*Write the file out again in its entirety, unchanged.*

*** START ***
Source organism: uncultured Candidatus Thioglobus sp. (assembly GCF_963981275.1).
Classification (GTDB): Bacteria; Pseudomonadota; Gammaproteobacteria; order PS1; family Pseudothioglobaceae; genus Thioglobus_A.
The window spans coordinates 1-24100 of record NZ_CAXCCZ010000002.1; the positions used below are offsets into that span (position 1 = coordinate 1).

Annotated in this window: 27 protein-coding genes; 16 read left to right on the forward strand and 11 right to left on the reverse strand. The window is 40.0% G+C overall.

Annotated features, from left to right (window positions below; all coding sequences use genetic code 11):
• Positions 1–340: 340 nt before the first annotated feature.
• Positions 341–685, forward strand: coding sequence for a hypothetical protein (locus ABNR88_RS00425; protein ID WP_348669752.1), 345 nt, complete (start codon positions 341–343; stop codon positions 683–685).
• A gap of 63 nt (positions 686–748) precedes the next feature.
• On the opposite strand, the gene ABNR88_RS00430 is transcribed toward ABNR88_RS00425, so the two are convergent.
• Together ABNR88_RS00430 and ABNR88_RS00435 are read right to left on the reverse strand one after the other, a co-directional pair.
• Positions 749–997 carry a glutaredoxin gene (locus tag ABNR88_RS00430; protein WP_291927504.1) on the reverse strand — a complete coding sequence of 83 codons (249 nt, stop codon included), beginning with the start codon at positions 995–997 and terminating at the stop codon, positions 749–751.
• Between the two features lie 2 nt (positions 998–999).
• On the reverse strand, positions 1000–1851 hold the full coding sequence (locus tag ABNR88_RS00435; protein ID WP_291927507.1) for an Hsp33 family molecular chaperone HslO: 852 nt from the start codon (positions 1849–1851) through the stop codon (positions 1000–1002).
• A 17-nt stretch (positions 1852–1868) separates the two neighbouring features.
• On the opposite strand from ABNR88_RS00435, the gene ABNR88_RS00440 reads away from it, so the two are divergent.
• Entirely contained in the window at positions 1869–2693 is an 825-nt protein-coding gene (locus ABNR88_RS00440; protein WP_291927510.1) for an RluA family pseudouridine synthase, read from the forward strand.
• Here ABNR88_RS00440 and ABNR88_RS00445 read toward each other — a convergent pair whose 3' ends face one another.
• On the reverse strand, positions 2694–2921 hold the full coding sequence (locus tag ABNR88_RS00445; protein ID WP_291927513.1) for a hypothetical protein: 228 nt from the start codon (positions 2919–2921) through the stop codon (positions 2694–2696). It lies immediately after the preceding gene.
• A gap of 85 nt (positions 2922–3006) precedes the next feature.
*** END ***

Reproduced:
Source organism: uncultured Candidatus Thioglobus sp. (assembly GCF_963981275.1).
Classification (GTDB): Bacteria; Pseudomonadota; Gammaproteobacteria; order PS1; family Pseudothioglobaceae; genus Thioglobus_A.
The window spans coordinates 1-24100 of record NZ_CAXCCZ010000002.1; the positions used below are offsets into that span (position 1 = coordinate 1).

Annotated in this window: 27 protein-coding genes; 16 read left to right on the forward strand and 11 right to left on the reverse strand. The window is 40.0% G+C overall.

Annotated features, from left to right (window positions below; all coding sequences use genetic code 11):
• Positions 1–340: 340 nt before the first annotated feature.
• Positions 341–685, forward strand: coding sequence for a hypothetical protein (locus ABNR88_RS00425; protein ID WP_348669752.1), 345 nt, complete (start codon positions 341–343; stop codon positions 683–685).
• A gap of 63 nt (positions 686–748) precedes the next feature.
• On the opposite strand, the gene ABNR88_RS00430 is transcribed toward ABNR88_RS00425, so the two are convergent.
• Together ABNR88_RS00430 and ABNR88_RS00435 are read right to left on the reverse strand one after the other, a co-directional pair.
• Positions 749–997 carry a glutaredoxin gene (locus tag ABNR88_RS00430; protein WP_291927504.1) on the reverse strand — a complete coding sequence of 83 codons (249 nt, stop codon included), beginning with the start codon at positions 995–997 and terminating at the stop codon, positions 749–751.
• Between the two features lie 2 nt (positions 998–999).
• On the reverse strand, positions 1000–1851 hold the full coding sequence (locus tag ABNR88_RS00435; protein ID WP_291927507.1) for an Hsp33 family molecular chaperone HslO: 852 nt from the start codon (positions 1849–1851) through the stop codon (positions 1000–1002).
• A 17-nt stretch (positions 1852–1868) separates the two neighbouring features.
• On the opposite strand from ABNR88_RS00435, the gene ABNR88_RS00440 reads away from it, so the two are divergent.
• Entirely contained in the window at positions 1869–2693 is an 825-nt protein-coding gene (locus ABNR88_RS00440; protein WP_291927510.1) for an RluA family pseudouridine synthase, read from the forward strand.
• Here ABNR88_RS00440 and ABNR88_RS00445 read toward each other — a convergent pair whose 3' ends face one another.
• On the reverse strand, positions 2694–2921 hold the full coding sequence (locus tag ABNR88_RS00445; protein ID WP_291927513.1) for a hypothetical protein: 228 nt from the start codon (positions 2919–2921) through the stop codon (positions 2694–2696). It lies immediately after the preceding gene.
• A gap of 85 nt (positions 2922–3006) precedes the next feature.